Brazil customs strike causing truck border delays

Brazil customs strike causing truck border delays

Importers in the Mercosur neighboring countries are now lobbying their governments to exert pressure on Brasilia to try harder to resolve this bitter, long-running dispute. Photo credit: WikiCommons.

With Brazil’s customs office strike nearing its eighth week, long but “just about manageable” delays have occurred at its leading ports, but crippling delays for truck drivers at the Argentinian and Uruguay borders are causing losses for shippers and transport providers — as well as likely spoiling the holidays for many Brazilians.

Further, about 1,500 trucks are currently waiting at Foz do Iguacu for authorization from the Brazilian Receita Federal (RF or customs office) so they can transport their goods into Paraguay and Argentina. Another 1,200 are stranded at the Uruguaiana border with Argentina, with costly delays there ranging from three to eight days. Estimates say truckers and shippers are losing millions of dollars each week due to the delays.

Importers in the Mercosur neighboring countries are now lobbying their governments to exert pressure on Brasilia to try harder to resolve this bitter, long-running dispute, which seems to have continued for an eternity and will now affect traditional Christmas imports, such as cod (bacalhau), Christmas trees from Norway and Portugal, figs, cashew nuts, Panetone from Italy, and various fruits as well as toys from China.

Union leaders for Sindifisco, the body that represents the various categories of RF workers, say they will continue to strike until the government grants them a higher wage, as well as drops a plan to raise the retirement age and cut other benefits.

Earlier this year, the union thought the issue had been resolved. The government had promised to meet most of the wage demands, but then delayed the implementation of that policy for one year, due to federal budget constraints.

Under Brazilian law, if a trade union gets permission from the Supreme Court of Justice it can go on strike with members drawing full salary for up to 90 days, as long as 30 percent of union members are working to deal with emergency measures. Sindifisco won this permission, and its current modus operandi is for 70 percent of its members to stop all work on Tuesdays, Wednesdays, and Thursdays, and to work — but without computers, making work processes very inefficient — on Mondays and Fridays.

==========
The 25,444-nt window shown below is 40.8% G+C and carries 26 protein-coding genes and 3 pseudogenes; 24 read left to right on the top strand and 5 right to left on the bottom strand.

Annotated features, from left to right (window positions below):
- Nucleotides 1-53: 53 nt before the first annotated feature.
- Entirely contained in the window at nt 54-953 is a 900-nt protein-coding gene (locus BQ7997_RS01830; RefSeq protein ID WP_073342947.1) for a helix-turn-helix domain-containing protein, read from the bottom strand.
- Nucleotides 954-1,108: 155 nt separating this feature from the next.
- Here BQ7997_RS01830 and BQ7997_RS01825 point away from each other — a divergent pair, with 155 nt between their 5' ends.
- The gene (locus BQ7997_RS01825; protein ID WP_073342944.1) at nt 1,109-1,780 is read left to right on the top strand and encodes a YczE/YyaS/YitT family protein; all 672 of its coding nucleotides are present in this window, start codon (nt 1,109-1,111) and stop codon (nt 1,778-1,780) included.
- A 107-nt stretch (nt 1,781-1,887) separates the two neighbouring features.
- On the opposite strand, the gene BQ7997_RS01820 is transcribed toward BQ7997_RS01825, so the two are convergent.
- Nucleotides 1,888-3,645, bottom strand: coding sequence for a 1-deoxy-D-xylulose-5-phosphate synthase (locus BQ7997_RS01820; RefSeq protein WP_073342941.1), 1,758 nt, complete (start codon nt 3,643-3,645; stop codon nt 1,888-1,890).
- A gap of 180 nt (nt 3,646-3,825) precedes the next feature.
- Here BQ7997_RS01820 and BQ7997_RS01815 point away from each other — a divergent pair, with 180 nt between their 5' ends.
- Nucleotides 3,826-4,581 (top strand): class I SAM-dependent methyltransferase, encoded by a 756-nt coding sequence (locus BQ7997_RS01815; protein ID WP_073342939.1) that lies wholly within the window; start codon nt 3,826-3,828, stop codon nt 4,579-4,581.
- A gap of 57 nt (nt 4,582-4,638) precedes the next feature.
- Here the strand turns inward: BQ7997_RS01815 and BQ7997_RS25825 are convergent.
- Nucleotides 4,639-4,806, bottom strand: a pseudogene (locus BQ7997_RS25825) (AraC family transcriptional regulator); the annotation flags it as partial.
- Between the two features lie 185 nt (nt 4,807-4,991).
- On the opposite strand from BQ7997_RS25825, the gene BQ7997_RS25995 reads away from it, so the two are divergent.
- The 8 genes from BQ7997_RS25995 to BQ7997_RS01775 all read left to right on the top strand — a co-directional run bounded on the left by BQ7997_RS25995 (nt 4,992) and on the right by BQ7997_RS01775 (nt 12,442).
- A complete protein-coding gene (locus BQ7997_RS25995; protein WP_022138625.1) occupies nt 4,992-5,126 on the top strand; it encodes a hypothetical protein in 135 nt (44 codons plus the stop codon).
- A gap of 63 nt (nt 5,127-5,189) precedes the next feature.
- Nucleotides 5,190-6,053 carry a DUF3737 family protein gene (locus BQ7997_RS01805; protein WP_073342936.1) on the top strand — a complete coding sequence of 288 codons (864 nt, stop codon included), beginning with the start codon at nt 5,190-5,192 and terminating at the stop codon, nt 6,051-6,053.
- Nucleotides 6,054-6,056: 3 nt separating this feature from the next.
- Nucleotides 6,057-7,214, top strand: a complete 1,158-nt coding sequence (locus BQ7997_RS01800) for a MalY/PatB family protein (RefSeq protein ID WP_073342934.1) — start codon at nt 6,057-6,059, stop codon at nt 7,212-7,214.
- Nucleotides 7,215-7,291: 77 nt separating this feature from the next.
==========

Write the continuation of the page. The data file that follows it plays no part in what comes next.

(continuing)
Meanwhile, Brazilian fruit and coffee exporters seem to be among those worst hit by the strike and “go slows,” which started in earnest on November 1; shipper associations for these sectors have expressed their anger over the affair.

A spokesperson for the Brazilian Association of Fruit Producers and Exporters (Abrafrutas) told JOC.com Friday that his members had reported most problems at the key port of Santos — which always bears the brunt of nationwide strikes, especially by the RF — and problems at the international airport at Guarulhos.

“Our members are still experiencing delays of around three days, on average, and especially at the port of Santos and Guarulhos airport, where processing of documents and sanitary procedures seems to be particularly slow,” said the Abrafrutas spokesperson. “We are lobbying the Ministry of Agriculture to try and bring the strike to an end. Lemons, limes, and mango exporters are suffering the most in Brazil right now.”

The spokesperson added that the ports of Natal, in the northern state of Rio Grande do Norte, and Salvador, in Bahia state, were also heavily congested but the key  Brazilian fruit exporting port of Pecem was relatively unscathed.

Cecafe, the Brazilian coffee exporters association, said its members too were suffering, especially in Santos, where delays of between four and eight days were reported.

The union, which represents the auditors department within the RF, Sindifisco, organized protests outside the customs building in Santos Thursday to help keep the strike in the public’s eye.

Still, Marianne von Lachmann, president of SindaRio (Association of Shipping Agents, state of Rio de Janeiro), said that in Rio de Janeiro the impact of this RF strike so has been far less than at ports such as Santos.

“There has not been too much congestion in Rio de Janeiro due to the strike because the container terminals had been underutilized anyway in recent months, owing to the economic recession that has been particularly bad in Rio,” von Lachmann said to JOC.com. “With many terminals less than 60 percent occupied, there is still space, which is why they are offering discounts to customers.”

“However, many shippers are still suffering extra costs for the extra storage emanating from the delays in inspections,” von Lachmann said, who until recently was the president of the powerful shippers group, Firjan (the Association of Industries for the state of Rio de Janeiro).

Meanwhile, another shipping agent, this time based in Santos, said he hoped the government would stick it out and reduce the pensions and perks of the RF employees, in order to help set an example for other public officials, arguing the state sector was “bloated and needing cutting back.” However, a vote Thursday in the Brazilian Congress failed, by about 10 votes, to get the required votes (308) to guarantee full support for the cost-cutting measures of Brazilian President Michel Temer; he may eventually have to concede defeat on the issue in the new year.

Contact Rob Ward at rcward788@btinternet.com